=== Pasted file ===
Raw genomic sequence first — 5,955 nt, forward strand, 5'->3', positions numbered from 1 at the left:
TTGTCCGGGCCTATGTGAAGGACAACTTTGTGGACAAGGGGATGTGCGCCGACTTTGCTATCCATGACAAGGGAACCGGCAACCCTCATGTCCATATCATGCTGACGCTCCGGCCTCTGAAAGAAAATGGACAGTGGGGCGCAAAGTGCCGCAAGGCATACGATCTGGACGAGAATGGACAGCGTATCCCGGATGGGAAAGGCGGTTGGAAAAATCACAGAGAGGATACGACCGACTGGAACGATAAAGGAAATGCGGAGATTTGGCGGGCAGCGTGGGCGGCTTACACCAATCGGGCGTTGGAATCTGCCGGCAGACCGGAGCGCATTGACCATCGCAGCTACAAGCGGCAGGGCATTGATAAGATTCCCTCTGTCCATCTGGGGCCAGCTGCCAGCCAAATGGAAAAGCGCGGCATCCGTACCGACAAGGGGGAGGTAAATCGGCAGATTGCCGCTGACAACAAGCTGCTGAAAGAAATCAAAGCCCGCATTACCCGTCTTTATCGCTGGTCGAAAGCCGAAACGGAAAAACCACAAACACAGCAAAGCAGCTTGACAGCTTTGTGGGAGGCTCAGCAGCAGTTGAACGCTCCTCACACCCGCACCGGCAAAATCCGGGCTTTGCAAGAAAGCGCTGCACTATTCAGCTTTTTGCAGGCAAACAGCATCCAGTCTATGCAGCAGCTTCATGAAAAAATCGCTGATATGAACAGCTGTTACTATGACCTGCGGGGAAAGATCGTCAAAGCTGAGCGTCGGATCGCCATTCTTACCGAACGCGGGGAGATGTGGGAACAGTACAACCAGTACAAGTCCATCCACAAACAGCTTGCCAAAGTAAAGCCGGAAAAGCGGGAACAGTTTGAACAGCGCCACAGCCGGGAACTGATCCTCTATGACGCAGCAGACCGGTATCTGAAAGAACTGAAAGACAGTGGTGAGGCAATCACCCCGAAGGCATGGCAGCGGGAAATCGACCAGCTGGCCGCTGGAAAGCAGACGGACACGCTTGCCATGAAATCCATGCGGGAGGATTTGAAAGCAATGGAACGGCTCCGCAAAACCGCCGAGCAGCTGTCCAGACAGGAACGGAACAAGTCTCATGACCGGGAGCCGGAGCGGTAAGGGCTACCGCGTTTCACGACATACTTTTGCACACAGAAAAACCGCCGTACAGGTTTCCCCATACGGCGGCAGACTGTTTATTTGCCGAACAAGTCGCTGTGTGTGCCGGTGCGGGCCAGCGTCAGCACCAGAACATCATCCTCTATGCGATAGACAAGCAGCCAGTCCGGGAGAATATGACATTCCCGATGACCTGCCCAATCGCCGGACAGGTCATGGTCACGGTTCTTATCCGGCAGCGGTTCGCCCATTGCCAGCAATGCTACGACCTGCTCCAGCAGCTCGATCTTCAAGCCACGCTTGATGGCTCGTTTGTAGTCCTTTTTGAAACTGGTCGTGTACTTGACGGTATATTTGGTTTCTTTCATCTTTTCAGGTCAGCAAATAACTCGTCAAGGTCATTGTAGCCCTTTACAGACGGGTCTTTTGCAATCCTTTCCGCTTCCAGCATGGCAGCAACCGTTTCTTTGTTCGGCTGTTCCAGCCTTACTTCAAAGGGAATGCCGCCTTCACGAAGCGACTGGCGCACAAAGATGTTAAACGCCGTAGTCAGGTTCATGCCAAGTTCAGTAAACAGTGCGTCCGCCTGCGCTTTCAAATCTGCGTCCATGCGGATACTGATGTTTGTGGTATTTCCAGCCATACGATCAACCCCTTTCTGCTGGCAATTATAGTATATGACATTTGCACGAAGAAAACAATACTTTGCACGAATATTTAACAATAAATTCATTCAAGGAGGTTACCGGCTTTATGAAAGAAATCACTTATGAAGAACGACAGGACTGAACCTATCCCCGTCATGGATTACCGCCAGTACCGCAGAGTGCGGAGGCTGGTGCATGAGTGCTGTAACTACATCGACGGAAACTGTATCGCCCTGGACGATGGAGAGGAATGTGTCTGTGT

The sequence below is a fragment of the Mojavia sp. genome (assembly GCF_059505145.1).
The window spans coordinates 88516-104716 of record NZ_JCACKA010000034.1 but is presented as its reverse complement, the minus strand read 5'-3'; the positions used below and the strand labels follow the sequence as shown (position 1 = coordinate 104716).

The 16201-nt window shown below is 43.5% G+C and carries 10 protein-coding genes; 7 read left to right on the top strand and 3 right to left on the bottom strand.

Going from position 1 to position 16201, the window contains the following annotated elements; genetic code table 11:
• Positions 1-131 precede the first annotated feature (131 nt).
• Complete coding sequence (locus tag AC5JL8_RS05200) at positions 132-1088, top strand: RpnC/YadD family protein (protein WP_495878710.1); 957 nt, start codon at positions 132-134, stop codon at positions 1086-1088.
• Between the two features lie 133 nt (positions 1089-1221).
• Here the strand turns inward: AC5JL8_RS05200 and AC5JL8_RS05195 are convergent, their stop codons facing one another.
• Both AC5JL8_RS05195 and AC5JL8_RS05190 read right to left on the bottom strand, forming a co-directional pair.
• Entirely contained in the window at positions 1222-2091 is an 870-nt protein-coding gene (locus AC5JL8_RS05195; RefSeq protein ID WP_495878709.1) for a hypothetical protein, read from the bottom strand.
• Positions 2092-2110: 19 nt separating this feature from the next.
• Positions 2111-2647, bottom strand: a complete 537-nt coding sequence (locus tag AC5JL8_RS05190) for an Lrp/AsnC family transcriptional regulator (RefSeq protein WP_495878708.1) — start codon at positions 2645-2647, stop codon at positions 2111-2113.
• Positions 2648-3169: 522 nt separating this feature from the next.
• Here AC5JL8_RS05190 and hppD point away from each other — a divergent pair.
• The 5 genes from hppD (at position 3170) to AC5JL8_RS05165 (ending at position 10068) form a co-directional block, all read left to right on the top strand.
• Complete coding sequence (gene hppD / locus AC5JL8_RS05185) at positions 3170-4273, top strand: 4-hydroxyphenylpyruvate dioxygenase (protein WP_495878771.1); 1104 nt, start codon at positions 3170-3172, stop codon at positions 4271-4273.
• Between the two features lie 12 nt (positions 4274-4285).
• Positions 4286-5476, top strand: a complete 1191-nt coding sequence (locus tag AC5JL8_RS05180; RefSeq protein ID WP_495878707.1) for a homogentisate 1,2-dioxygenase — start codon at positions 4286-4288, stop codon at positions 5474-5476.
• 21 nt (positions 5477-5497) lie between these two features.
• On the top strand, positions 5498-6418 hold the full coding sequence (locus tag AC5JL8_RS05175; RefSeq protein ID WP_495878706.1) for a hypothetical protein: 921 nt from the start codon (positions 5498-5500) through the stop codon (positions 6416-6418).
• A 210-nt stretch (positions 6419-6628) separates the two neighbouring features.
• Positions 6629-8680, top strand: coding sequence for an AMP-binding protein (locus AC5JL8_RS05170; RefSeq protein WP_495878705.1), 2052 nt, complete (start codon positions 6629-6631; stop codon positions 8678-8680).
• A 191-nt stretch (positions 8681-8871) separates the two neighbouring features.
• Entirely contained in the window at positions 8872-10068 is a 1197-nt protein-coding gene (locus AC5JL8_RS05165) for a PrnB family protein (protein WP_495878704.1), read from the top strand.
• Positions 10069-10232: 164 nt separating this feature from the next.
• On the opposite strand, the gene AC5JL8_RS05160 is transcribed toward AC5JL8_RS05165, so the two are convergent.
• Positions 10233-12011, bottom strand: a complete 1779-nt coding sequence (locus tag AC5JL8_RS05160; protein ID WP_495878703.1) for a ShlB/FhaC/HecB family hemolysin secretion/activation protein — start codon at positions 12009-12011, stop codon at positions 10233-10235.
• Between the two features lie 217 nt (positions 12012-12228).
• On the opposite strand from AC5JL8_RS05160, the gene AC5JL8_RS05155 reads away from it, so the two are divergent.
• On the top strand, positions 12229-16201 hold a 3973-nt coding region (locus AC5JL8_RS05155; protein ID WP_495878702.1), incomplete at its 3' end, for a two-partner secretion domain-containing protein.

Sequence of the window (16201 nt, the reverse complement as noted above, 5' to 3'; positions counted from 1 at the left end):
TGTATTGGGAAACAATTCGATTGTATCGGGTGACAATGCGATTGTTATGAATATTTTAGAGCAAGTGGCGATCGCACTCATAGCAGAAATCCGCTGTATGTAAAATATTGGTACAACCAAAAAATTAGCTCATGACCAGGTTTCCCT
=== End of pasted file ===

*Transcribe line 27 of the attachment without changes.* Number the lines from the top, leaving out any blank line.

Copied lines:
• Positions 10069-10232: 164 nt separating this feature from the next.